But in a number of other countries it was in. The United States wasn’t fi rst among them, but it soon became the most noticeable, thanks to its recently elected president. It was impossible to say how much he really believed in it: that seemed to change from day to day. But the old adage about doing something yourself if you want it done right wouldn’t suffice: it was time to point out external threats to the white Western lives we all deserved to live.

A River of Stars

This is a beautiful novel about a head-strong Chinese woman trying to make it in USA against all odds. Written in an easy, original voice, by Vanessa Hua, this story will captivate your heart and imagination.




Excerpt

When Boss Yeung first told her about Perfume Bay, she’d tossed the brochure onto the dashboard and reached for a slice of dried mango. Shaking his head, he took the bag, but before he could stop her, she snatched a slice of chewy sweetness. During her pregnancy, he’d begun scrutinizing her, prescribing advice—­some backed by science but most by superstition—­to protect the baby. She shouldn’t eat mangoes, as their heat would give the baby bad skin; no watermelon, whose chill would cool her womb; no bananas, which would cause the baby to slip out early. No water chestnuts, mung beans, or bean sprouts, either. The list of traditional prohibitions grew each time she attempted to eat.

As he drifted into the next lane, she told him to keep his eyes on the road. He gripped the steering wheel and told her his plan: he wanted to send her and their unborn child halfway around the world to Perfume Bay, five-­star accommodations located outside of Los Angeles. After she delivered, staff would file for a Social Security card, birth certificate, and passport for the baby. Their son—­his sex recently confirmed—­would give them a foothold in America.

“Eventually he could sponsor our green cards,” Scarlett had responded. “For now, you’ll get rid of me. Clever plan, Boss Yeung.”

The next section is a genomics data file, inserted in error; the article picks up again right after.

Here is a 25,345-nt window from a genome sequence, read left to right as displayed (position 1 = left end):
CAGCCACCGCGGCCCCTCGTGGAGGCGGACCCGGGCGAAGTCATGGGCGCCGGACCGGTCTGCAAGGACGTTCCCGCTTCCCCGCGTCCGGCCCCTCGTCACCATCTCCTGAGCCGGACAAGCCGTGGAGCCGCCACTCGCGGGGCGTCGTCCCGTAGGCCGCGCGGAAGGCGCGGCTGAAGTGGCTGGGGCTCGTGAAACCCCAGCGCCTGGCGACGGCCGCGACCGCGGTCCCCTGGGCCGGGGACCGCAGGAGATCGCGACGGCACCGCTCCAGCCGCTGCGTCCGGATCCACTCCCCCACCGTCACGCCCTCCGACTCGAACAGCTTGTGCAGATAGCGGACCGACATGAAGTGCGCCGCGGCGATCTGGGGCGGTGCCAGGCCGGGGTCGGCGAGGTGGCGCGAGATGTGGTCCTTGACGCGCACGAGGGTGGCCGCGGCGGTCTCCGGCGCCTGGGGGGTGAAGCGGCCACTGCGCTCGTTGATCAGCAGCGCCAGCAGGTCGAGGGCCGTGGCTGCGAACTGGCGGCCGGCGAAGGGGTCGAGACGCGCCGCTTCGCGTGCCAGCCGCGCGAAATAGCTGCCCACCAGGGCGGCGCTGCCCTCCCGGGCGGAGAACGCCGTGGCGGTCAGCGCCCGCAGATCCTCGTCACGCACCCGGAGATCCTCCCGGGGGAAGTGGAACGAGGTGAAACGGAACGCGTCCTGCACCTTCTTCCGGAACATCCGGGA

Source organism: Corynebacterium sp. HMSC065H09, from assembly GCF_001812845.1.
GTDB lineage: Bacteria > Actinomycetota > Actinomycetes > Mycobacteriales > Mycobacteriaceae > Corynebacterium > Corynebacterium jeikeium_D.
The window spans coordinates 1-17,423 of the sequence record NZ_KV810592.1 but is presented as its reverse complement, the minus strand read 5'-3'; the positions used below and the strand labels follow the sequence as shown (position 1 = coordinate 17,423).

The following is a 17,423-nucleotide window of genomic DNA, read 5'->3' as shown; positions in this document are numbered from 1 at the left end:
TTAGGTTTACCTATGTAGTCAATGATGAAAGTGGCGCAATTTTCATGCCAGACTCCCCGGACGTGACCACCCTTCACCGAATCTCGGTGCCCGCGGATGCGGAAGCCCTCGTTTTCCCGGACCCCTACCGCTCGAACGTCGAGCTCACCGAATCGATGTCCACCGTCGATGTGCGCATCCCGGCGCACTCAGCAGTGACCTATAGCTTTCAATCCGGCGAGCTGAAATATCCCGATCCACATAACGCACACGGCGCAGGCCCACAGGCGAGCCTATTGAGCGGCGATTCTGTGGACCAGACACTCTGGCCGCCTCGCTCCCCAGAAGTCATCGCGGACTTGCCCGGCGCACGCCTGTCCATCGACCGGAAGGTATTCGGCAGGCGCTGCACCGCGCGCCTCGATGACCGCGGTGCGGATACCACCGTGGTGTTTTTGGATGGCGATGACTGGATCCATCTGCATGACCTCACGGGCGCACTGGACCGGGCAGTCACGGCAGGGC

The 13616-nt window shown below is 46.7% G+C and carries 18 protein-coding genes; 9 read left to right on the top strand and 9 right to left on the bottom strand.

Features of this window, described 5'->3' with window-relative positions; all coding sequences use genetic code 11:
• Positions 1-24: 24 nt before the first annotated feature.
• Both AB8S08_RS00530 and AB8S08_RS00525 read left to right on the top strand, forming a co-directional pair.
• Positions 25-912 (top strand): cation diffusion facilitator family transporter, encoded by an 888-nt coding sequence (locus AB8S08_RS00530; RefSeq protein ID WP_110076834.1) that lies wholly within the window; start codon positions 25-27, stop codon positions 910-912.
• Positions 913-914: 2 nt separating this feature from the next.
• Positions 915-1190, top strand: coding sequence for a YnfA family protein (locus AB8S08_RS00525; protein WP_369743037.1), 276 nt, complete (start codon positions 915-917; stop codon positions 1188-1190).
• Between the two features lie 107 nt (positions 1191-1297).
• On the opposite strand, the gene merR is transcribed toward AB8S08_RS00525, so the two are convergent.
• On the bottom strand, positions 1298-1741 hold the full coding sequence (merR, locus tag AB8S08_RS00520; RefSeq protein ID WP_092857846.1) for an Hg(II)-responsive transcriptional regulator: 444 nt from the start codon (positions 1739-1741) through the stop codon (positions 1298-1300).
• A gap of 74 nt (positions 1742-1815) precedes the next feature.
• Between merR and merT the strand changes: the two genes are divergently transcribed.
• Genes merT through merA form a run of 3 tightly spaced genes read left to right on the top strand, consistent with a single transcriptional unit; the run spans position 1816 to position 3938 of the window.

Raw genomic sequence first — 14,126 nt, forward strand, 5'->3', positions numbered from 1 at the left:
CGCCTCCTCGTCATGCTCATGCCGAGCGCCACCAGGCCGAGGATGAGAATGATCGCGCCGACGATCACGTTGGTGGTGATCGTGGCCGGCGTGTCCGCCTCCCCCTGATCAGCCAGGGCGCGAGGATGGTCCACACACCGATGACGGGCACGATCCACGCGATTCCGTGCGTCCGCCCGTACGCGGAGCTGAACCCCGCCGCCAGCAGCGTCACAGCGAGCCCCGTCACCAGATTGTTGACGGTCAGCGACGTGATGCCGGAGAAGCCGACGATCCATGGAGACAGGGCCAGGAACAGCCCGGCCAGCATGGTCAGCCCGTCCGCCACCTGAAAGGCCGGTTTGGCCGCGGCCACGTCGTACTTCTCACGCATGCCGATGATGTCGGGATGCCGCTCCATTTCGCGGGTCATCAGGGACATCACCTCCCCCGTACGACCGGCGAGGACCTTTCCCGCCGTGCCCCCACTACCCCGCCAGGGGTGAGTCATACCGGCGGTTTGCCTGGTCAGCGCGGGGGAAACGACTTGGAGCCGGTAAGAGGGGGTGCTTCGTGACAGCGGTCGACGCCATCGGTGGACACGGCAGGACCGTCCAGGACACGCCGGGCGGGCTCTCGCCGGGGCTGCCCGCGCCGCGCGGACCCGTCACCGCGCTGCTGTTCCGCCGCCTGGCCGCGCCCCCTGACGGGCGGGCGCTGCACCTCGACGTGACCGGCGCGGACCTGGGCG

At the factory, she called him Boss Yeung, and she kept it up in private, too, a reminder that she was a deputy manager, and not a xiaojie—­a mistress, a gold digger from a disco or a hostess bar. They passed factories covered in grimy white tile, built on land that had been fields when she arrived here as a teenager. People from around the country had moved to the Pearl River Delta, just across the border from Hong Kong, to make their fortunes, and the factory girl you snubbed might someday become your manager.

Boss Yeung reached into the glove box for a brand-­new U.S. atlas that he must have hand-­carried from Hong Kong. Hope unfurled in her chest. She always navigated on their weekend drives, and with this gift, she pictured them traveling across America together.

“Whatever hospital you’d deliver in would be top-­class,” he said.

“The hospitals are good in Hong Kong, too,” she said. Unlike in China, the government wouldn’t hassle her there for being an unwed mother, wouldn’t fine her or force her to terminate her pregnancy. Women there could have as many children as they wanted.

Boss Yeung frowned. Hong Kong was also home to his wife and three daughters.

“It doesn’t matter how good the hospitals are in America, if I end up in jail,” she said.